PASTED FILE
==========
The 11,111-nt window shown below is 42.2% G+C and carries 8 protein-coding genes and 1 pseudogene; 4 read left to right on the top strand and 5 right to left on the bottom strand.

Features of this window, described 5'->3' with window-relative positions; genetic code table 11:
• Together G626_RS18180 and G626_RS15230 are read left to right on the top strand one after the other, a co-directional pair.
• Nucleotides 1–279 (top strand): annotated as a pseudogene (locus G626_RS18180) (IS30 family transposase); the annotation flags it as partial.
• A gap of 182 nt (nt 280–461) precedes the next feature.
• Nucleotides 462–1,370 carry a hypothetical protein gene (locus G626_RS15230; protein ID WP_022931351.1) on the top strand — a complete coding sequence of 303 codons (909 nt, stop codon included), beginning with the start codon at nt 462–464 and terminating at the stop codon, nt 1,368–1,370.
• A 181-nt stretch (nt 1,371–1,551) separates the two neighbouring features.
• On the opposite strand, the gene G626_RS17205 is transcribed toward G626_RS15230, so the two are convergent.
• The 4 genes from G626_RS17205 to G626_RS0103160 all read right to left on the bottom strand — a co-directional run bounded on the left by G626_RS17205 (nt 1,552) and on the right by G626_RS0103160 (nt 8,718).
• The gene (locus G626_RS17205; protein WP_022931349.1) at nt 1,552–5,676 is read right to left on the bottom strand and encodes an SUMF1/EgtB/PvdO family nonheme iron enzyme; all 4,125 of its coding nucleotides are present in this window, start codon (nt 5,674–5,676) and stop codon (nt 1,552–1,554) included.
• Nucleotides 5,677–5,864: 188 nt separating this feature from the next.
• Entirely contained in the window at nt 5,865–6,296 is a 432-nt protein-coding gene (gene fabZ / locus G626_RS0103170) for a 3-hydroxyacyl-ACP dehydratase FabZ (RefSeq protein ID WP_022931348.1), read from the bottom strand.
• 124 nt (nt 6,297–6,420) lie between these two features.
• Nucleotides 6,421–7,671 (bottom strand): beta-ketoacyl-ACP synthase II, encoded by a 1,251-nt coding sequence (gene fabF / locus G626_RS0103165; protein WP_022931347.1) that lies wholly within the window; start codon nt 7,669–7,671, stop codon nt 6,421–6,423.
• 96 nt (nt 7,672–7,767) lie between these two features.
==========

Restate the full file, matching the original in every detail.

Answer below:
The 11,111-nt window shown below is 42.2% G+C and carries 8 protein-coding genes and 1 pseudogene; 4 read left to right on the top strand and 5 right to left on the bottom strand.

Features of this window, described 5'->3' with window-relative positions; genetic code table 11:
• Together G626_RS18180 and G626_RS15230 are read left to right on the top strand one after the other, a co-directional pair.
• Nucleotides 1–279 (top strand): annotated as a pseudogene (locus G626_RS18180) (IS30 family transposase); the annotation flags it as partial.
• A gap of 182 nt (nt 280–461) precedes the next feature.
• Nucleotides 462–1,370 carry a hypothetical protein gene (locus G626_RS15230; protein ID WP_022931351.1) on the top strand — a complete coding sequence of 303 codons (909 nt, stop codon included), beginning with the start codon at nt 462–464 and terminating at the stop codon, nt 1,368–1,370.
• A 181-nt stretch (nt 1,371–1,551) separates the two neighbouring features.
• On the opposite strand, the gene G626_RS17205 is transcribed toward G626_RS15230, so the two are convergent.
• The 4 genes from G626_RS17205 to G626_RS0103160 all read right to left on the bottom strand — a co-directional run bounded on the left by G626_RS17205 (nt 1,552) and on the right by G626_RS0103160 (nt 8,718).
• The gene (locus G626_RS17205; protein WP_022931349.1) at nt 1,552–5,676 is read right to left on the bottom strand and encodes an SUMF1/EgtB/PvdO family nonheme iron enzyme; all 4,125 of its coding nucleotides are present in this window, start codon (nt 5,674–5,676) and stop codon (nt 1,552–1,554) included.
• Nucleotides 5,677–5,864: 188 nt separating this feature from the next.
• Entirely contained in the window at nt 5,865–6,296 is a 432-nt protein-coding gene (gene fabZ / locus G626_RS0103170) for a 3-hydroxyacyl-ACP dehydratase FabZ (RefSeq protein ID WP_022931348.1), read from the bottom strand.
• 124 nt (nt 6,297–6,420) lie between these two features.
• Nucleotides 6,421–7,671 (bottom strand): beta-ketoacyl-ACP synthase II, encoded by a 1,251-nt coding sequence (gene fabF / locus G626_RS0103165; protein WP_022931347.1) that lies wholly within the window; start codon nt 7,669–7,671, stop codon nt 6,421–6,423.
• 96 nt (nt 7,672–7,767) lie between these two features.